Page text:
Death in the Andes

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Product Description

In a remote Andean village, three men have disappeared. Peruvian Army corporal Lituma and his deputy Tomas have been dispatched to investigate, and to guard the town from the Shining Path guerillas they assume are responsibile. But the townspeople do not trust the officers, and they have their own ideas about what forces claimed the bodies of the missing men. To pass the time, and to cope with their homesickness, Tomas entertains Lituma nightly with the sensuous, surreal tale of his precarious love affair with a wayward prostitute. His stories are intermingled with the ongoing mystery of the missing men. Both an atmospheric suspense story and a political allegory. 276p.

Editorial Reviews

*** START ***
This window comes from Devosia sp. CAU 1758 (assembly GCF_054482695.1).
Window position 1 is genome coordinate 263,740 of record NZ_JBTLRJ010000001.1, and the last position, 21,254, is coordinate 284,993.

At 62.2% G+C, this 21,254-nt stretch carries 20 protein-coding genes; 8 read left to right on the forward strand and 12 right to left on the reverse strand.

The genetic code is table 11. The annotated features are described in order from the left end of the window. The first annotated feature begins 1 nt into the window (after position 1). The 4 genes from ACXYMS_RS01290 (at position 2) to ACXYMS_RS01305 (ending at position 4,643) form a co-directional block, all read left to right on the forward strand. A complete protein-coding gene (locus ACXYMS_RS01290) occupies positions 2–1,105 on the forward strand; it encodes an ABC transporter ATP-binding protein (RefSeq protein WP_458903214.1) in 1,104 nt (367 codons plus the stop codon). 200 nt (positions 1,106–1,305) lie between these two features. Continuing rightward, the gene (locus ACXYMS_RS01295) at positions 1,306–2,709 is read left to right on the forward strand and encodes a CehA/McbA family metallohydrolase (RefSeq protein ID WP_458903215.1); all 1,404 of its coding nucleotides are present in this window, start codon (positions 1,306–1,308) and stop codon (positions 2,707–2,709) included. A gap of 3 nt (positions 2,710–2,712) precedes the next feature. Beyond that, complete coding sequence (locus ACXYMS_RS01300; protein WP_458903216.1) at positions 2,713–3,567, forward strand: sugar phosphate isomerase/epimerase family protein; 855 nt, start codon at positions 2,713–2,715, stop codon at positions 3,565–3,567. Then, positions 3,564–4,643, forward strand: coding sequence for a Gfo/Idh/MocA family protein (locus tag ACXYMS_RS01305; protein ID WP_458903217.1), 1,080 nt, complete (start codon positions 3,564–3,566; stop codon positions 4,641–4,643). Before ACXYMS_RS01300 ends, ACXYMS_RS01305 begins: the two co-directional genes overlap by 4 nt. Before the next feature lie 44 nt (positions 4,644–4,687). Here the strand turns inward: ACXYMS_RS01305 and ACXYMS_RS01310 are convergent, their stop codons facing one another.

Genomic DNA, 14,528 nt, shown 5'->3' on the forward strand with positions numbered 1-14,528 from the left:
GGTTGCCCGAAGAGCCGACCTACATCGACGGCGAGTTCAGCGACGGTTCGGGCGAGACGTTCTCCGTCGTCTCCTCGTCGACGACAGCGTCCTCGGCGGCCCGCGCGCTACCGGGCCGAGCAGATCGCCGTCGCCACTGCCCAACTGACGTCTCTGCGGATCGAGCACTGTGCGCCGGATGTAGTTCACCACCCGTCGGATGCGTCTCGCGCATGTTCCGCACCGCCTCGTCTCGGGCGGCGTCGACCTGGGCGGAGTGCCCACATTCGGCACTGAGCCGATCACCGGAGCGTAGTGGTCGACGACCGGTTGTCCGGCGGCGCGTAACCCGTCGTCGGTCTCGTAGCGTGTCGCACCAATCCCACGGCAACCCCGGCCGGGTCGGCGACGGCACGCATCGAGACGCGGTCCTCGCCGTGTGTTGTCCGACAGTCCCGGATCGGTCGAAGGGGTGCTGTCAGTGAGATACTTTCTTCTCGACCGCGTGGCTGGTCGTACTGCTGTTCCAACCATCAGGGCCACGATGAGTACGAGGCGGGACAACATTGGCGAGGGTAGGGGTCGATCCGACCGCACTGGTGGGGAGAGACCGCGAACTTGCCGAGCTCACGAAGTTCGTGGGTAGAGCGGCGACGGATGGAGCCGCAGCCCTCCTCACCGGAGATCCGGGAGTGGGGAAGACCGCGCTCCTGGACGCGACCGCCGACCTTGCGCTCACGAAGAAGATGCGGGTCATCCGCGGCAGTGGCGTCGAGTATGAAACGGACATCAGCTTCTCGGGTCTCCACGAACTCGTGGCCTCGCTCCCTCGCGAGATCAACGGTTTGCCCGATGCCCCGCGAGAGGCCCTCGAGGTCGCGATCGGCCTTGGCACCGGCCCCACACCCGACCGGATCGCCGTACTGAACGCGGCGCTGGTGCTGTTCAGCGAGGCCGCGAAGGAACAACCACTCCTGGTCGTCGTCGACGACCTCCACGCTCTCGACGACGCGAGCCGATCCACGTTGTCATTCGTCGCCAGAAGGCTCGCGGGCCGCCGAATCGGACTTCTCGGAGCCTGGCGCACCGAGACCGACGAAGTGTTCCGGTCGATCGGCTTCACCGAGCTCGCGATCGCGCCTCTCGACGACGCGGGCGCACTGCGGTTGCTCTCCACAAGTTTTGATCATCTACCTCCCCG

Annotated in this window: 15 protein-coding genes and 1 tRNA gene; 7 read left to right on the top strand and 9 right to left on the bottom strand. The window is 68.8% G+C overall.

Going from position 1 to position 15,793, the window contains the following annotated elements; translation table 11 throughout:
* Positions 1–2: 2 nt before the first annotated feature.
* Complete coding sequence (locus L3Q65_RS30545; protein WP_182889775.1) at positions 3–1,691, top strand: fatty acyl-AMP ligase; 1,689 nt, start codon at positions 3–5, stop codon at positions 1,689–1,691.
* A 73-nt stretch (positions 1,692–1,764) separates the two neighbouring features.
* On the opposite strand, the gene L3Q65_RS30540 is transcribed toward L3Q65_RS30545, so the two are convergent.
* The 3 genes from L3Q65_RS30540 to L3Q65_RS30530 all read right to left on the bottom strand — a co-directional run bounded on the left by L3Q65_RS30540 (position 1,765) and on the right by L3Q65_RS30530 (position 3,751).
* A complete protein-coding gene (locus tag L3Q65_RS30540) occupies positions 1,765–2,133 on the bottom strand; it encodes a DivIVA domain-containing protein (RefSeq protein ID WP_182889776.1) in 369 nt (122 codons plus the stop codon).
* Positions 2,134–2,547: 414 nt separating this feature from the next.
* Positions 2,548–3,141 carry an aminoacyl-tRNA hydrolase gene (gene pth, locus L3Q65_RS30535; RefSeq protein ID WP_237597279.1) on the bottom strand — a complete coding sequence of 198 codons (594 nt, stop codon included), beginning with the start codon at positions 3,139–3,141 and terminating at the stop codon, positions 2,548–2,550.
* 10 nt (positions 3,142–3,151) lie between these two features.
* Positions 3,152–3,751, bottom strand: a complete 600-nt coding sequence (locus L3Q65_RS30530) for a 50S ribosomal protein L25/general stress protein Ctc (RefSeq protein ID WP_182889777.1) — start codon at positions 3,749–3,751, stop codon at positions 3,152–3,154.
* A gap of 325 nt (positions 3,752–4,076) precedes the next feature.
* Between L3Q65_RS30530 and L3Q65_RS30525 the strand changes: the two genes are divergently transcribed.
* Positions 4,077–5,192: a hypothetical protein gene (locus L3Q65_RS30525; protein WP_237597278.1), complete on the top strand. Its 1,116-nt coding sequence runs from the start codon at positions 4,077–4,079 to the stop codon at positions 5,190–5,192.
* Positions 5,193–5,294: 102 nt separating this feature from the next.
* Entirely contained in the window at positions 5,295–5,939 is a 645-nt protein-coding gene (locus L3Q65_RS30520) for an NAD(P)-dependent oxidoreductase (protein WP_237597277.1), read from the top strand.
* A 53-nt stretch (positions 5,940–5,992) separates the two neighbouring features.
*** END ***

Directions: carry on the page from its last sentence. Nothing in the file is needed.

~ An impressive panoramic portrayal of his native country is created with masterly economy in this intriguing political detective story by the celebrated Peruvian author (In Praise of the Stepmother, 1990; the autobiography A Fish in the Water, 1994, etc.). The story details the investigation performed in a remote Andean territory by two government Civil Guard officers: weary, cynical Corporal Lituma (who appeared in Vargas Llosa's Who Killed Palomino Molero?, 1987) and his young adjutant, Tom s Carre o. Three men have mysteriously disappeared and are presumed murdered. Suspicion falls initially on the Marxist Shining Path guerrillas, whose terrorist activities range from disrupting a star-crossed highway project to stoning innocent tourists to death. But Lituma also suspects a putative local ``witch'' and her Falstaffian husband (pointedly named Dionisio), rumored to practice both cannibalism and human sacrifice. The novel rockets energetically from one scene and set of characters to another, powered by Vargas Llosa's distinctive structural device: A story told by one character to another simultaneously presented through authorial omniscience in the present-tense. The guerrillas are observed from outside, and they prove all the more menacing and mysterious for that. Several subplots linger hauntingly in the memory, most notably those involving a woman environmentalist whose devotion to a variously funded reforestation plan brands her as an ``intellectual who betrays the people,'' and a gentle retarded man who watches with horror as a herd of the vicu as he protectively tends is, for ostensibly political reasons, slaughtered. The vigorous, fractious narrative is skillfully unified by a painstakingly rendered contrast between its two major characters: Lituma's profane testiness is oddly engaging, as is his moonstruck partner's romantic fixation on a thug's mistress who has more than one surprise in store for her hopeful young lover. A terrific novel: dramatic and varied, rich in incident, characterization, and atmosphere, and disturbingly forthright in its political and human implications. One of Vargas Llosa's best books in years. Copyright 1999 Kirkus Reviews

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